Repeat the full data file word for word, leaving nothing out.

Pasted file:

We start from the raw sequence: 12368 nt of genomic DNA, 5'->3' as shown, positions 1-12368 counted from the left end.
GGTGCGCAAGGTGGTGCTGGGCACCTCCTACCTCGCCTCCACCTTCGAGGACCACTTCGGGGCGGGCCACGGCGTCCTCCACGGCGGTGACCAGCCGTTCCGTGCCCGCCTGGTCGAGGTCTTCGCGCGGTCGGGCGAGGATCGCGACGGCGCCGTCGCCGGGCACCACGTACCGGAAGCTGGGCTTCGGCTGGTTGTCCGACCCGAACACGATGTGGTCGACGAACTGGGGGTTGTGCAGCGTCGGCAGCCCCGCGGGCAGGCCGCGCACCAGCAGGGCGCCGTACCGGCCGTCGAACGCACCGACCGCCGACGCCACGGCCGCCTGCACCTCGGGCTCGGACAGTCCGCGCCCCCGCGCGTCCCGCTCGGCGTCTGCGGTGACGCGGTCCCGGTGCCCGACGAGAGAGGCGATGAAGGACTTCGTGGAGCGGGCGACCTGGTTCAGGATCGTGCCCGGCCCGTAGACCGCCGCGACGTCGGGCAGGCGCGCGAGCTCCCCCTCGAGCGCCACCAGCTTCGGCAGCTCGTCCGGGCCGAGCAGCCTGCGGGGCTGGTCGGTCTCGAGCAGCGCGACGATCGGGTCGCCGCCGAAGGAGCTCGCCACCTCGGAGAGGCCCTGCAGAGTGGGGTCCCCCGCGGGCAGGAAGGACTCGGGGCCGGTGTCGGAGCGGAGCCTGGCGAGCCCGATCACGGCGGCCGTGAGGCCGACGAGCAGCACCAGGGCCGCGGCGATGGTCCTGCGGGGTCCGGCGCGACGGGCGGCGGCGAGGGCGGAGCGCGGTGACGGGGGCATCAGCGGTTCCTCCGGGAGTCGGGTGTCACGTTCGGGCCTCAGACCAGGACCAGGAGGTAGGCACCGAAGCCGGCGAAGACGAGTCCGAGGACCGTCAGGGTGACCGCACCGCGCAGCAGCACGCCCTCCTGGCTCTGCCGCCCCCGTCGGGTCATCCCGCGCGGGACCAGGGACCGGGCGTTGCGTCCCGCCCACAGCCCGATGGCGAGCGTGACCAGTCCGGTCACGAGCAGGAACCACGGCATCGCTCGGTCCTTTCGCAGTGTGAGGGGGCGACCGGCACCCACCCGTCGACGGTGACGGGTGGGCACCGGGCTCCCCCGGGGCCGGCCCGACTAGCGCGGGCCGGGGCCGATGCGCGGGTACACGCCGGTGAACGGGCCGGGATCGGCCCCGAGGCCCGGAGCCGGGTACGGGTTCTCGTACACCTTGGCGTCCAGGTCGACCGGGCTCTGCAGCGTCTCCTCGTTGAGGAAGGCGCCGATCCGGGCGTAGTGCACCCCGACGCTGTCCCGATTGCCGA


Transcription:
We start from the raw sequence: 12368 nt of genomic DNA, 5'->3' as shown, positions 1-12368 counted from the left end.
GGTGCGCAAGGTGGTGCTGGGCACCTCCTACCTCGCCTCCACCTTCGAGGACCACTTCGGGGCGGGCCACGGCGTCCTCCACGGCGGTGACCAGCCGTTCCGTGCCCGCCTGGTCGAGGTCTTCGCGCGGTCGGGCGAGGATCGCGACGGCGCCGTCGCCGGGCACCACGTACCGGAAGCTGGGCTTCGGCTGGTTGTCCGACCCGAACACGATGTGGTCGACGAACTGGGGGTTGTGCAGCGTCGGCAGCCCCGCGGGCAGGCCGCGCACCAGCAGGGCGCCGTACCGGCCGTCGAACGCACCGACCGCCGACGCCACGGCCGCCTGCACCTCGGGCTCGGACAGTCCGCGCCCCCGCGCGTCCCGCTCGGCGTCTGCGGTGACGCGGTCCCGGTGCCCGACGAGAGAGGCGATGAAGGACTTCGTGGAGCGGGCGACCTGGTTCAGGATCGTGCCCGGCCCGTAGACCGCCGCGACGTCGGGCAGGCGCGCGAGCTCCCCCTCGAGCGCCACCAGCTTCGGCAGCTCGTCCGGGCCGAGCAGCCTGCGGGGCTGGTCGGTCTCGAGCAGCGCGACGATCGGGTCGCCGCCGAAGGAGCTCGCCACCTCGGAGAGGCCCTGCAGAGTGGGGTCCCCCGCGGGCAGGAAGGACTCGGGGCCGGTGTCGGAGCGGAGCCTGGCGAGCCCGATCACGGCGGCCGTGAGGCCGACGAGCAGCACCAGGGCCGCGGCGATGGTCCTGCGGGGTCCGGCGCGACGGGCGGCGGCGAGGGCGGAGCGCGGTGACGGGGGCATCAGCGGTTCCTCCGGGAGTCGGGTGTCACGTTCGGGCCTCAGACCAGGACCAGGAGGTAGGCACCGAAGCCGGCGAAGACGAGTCCGAGGACCGTCAGGGTGACCGCACCGCGCAGCAGCACGCCCTCCTGGCTCTGCCGCCCCCGTCGGGTCATCCCGCGCGGGACCAGGGACCGGGCGTTGCGTCCCGCCCACAGCCCGATGGCGAGCGTGACCAGTCCGGTCACGAGCAGGAACCACGGCATCGCTCGGTCCTTTCGCAGTGTGAGGGGGCGACCGGCACCCACCCGTCGACGGTGACGGGTGGGCACCGGGCTCCCCCGGGGCCGGCCCGACTAGCGCGGGCCGGGGCCGATGCGCGGGTACACGCCGGTGAACGGGCCGGGATCGGCCCCGAGGCCCGGAGCCGGGTACGGGTTCTCGTACACCTTGGCGTCCAGGTCGACCGGGCTCTGCAGCGTCTCCTCGTTGAGGAAGGCGCCGATCCGGGCGTAGTGCACCCCGACGCTGTCCCGATTGCCGA